If you ask most people about theatrical performances with horses I expect their first thoughts will be of the circus, or the ceremonious dressage of the Vienna Riding School, or perhaps even brave performances of Wagner’s Ring where Brünnhilde’s steed puts in a live appearance. None of these experiences prepares you in any way though for the extraordinary evening that is Golgota, the creation of legendary horse trainer and impresario Bartabas, and the contemporary flamenco dancer Andrés Marín.
Since the 1980s Bartabas has developed his extraordinary communicative skills with horses through his theatre-company Zingaro and the Versailles-based Academy of Equestrian Arts. His priority has lain not in equestrian showmanship, though there is plenty of that indirectly, but rather in developing new forms of choreographed expression that involve horses, music, theatre and dance in compelling and unexpected combinations. In recent years he has devised shows in combination with other dancers, musicians and actors who similarly combine technical accomplishment grounded in a distinct tradition and an openness to experimentation.
The evening takes the shape of an extended free meditation on the ceremonies of Holy Week in Seville with a notable bow to the painterly legacy of El Greco and Zurburán. The symbols of Counter-Reformation Spanish religiosity are very much to the fore: long tapered candles, pointed hats, cowls, veils, bells and stark colour contrasts of red and black, all sombrely lit, mainly from above. Marín sometimes dances alone, but largely in combination with Bartabas and one of four immaculately groomed and apparelled horses. The stage is covered in a thick layer of black particulate foam, which silences the feet of all the performers, thus enabling a greater exfoliation of physical expression. Positioned to the side of the stage, but also moving around in processional sequences are three be-ruffed musicians: counter-tenor Christophe Baska sings throughout the sacred motets of Tomás Luis De Victoria with exceptional technical control, tonal beauty and grace of phrasing, accompanied by Marc Wolff on lute and Adrien Mabire on cornet and shofar. William Panza, capers, stage-manages and slyly commentates on events like one of those knowing tragi-comic dwarves that people the court studies of Velázquez.
There is no guiding narrative but a loose structure is provided by the Stations of Cross and the liturgical rituals associated with them. As Bartabas says, it is as though he and Marín have been locked inside a Spanish church and allowed to play with the full repertory of objects and symbols they found there. There is, though, nothing random about their play. Each scene is remarkable for the sheer beauty of the tableaus, the virtuosity of the equine and human movement, mimicking and shadowing each other, and the intensity with which all the resources of theatre and the full range of senses (yes, even scent!) are brought to bear on the theme of Christ’s Road to Calvary. The sequences marinade in the memory and yield further layers of meaning as you reflect on them and create deeper connections that stem ultimately from the unique alchemy of communication between horse and man.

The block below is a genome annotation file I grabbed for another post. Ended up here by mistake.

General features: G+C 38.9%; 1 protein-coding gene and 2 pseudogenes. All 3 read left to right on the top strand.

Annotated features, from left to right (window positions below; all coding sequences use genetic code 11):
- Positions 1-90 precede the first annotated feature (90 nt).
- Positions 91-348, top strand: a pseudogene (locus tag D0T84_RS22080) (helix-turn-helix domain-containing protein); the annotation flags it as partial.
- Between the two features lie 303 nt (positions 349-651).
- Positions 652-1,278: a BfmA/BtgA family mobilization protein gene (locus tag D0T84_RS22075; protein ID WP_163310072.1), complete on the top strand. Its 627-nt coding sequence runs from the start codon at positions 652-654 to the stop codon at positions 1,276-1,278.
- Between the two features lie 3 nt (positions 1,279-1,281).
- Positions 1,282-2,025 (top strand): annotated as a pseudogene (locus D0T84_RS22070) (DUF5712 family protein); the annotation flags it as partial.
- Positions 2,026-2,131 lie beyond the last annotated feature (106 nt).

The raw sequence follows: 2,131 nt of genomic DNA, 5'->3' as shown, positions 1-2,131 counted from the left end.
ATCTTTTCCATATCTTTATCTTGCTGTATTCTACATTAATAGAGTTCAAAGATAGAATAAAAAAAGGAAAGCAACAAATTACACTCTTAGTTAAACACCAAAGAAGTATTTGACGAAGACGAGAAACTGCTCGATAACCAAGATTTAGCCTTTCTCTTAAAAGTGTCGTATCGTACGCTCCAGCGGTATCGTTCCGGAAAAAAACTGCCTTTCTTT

A brief review can only hint at some of the creative riches contained in this show: an opening scene in which the hooded dancer scourges himself with the horse’s tail before dancing a pas de deux with a horse’s skull – Golgotha, literally; a moment when Bartabas swings incense burners in elaborate arcs around his unflinching horse; the startling contrast of the two formal flamenco episodes taking you further into the heart of darkness; Bartabas and his horse falling to the ground as one in imitation of Christ’s fall under the weight of the Cross; and a final devastating meditation on the Crucifixion in which one horse writhes on the ground in empathy with the crucified Marín above him before moving over to kiss a kneeling Bartabas as the lights fade…
Golgota is hard to categorise because it deliberately breaks down boundaries between art forms, and juxtaposes performers disconcertingly. But it also imaginatively evokes the history, art, religion and cultural traditions of Spain with a unique, specific intensity that finds universal resonance. I found it mesmerising and cannot recommend it too highly.